Even some well-meaning young executives in charge of clubs do not see these forms of exclusion, in part because they are not told. Two-thirds of Women in Football members of a survey said they experienced gender discrimination in football, but only 12 percent of the incidents were reported and then often dismissed as “joking”. That may change with more women in top positions.

Another exclusionary mechanism is imitating football in recruiting without advertising jobs. “Women don’t get the same opportunities to discover new jobs,” says Harrison. “They’re not in these closed networks.” English football’s new online recruitment platform, launched in 2021, with more than 2,600 vacancies posted in the first 18 months, could help change that.

The bigger question, given that organic change has been so slow, is whether football needs hard quotas for hiring women. Most of the women in the game express their wariness of this. I don’t think quotas are the answer to anything. “I’m a competitive person – everyone in football is,” says Claveness. “Of course you don’t want to work with people who want to be political about gender all the time. It’s exhausting.”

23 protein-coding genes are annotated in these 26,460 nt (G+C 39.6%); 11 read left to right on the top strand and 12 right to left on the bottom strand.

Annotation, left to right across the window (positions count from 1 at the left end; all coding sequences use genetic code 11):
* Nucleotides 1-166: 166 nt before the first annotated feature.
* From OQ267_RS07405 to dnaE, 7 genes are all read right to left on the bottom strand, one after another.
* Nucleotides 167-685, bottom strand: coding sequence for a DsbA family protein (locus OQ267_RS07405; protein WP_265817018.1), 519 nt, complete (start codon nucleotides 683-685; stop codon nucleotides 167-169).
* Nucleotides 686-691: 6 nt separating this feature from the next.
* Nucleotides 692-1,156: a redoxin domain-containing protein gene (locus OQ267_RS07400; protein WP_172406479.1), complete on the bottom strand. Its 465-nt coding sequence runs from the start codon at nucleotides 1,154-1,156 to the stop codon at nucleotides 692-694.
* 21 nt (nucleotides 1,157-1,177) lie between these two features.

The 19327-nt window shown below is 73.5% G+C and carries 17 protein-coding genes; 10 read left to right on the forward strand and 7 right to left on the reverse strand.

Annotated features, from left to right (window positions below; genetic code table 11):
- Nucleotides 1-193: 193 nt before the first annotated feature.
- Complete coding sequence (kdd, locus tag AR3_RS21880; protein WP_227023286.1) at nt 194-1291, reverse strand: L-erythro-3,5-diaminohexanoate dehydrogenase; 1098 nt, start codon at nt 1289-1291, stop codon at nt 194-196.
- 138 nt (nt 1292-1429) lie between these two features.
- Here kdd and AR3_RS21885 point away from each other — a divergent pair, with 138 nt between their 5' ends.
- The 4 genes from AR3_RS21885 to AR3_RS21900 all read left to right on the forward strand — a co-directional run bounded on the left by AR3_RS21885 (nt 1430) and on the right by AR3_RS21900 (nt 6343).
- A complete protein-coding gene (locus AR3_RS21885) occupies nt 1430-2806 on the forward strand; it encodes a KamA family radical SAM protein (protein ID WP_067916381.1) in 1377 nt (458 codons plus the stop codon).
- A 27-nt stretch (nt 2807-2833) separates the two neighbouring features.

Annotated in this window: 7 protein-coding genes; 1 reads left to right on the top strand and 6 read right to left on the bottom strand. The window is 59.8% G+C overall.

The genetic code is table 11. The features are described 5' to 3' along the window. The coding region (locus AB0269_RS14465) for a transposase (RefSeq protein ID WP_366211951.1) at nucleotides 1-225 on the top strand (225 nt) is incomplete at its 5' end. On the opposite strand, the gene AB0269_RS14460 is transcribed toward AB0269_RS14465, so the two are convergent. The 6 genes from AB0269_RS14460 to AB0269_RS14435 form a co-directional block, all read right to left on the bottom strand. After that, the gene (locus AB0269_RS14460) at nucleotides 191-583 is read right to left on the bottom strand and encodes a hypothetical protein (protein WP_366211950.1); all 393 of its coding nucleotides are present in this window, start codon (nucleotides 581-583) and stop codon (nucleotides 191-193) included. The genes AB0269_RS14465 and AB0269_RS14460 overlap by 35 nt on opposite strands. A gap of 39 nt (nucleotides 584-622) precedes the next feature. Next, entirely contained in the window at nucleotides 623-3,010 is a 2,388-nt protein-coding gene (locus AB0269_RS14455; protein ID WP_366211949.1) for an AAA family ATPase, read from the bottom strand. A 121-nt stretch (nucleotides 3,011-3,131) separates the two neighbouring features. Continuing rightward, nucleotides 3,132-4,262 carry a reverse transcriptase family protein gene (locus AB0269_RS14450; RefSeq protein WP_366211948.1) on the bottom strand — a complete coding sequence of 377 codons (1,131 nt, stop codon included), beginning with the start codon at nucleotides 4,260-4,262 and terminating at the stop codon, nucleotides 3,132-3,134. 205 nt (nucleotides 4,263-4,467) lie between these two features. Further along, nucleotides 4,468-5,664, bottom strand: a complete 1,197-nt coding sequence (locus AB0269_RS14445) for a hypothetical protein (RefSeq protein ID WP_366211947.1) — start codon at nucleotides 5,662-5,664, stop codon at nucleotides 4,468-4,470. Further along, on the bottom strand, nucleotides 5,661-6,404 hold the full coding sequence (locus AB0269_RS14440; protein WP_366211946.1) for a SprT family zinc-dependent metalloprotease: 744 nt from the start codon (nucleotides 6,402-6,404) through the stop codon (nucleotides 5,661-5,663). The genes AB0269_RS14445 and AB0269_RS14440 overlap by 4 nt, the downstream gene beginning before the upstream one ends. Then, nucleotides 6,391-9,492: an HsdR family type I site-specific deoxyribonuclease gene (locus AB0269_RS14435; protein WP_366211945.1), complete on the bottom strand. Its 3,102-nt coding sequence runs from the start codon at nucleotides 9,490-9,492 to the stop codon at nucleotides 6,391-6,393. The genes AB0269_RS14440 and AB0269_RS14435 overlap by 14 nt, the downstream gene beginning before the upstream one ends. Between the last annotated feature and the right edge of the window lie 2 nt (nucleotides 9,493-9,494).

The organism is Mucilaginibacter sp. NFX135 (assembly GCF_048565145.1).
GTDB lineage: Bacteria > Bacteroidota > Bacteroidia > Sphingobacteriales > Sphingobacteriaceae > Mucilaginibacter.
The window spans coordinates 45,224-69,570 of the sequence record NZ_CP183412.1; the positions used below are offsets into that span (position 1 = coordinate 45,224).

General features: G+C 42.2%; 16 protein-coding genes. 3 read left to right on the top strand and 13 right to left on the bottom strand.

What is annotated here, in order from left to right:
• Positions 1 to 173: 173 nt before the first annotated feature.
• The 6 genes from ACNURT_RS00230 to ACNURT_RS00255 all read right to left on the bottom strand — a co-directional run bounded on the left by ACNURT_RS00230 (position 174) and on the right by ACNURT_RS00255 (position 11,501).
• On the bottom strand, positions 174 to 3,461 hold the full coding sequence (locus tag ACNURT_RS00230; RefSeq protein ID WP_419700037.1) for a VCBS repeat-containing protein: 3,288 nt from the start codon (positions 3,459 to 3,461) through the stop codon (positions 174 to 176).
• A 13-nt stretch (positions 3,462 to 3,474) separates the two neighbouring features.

However, she and Whitfield can now see the issue of the quota system, albeit only as one of a set of pro-women policies.

Klavenis notes that in 2003 Norway became the first country to set a 40 percent quota for women on the boards of directors of listed companies. This international trend began. Once more women enter an industry, she adds, their presence becomes less noticeable. If a woman fails at football – as coaches do every day – it will not be seen as denigrating all women.

But to be appointed to the higher posts, there must be a group of women who have gained experience in the lower posts.

Dingley, for example, led a youth academy before becoming a principal. “I didn’t just move today and chose to coach a men’s team,” she said.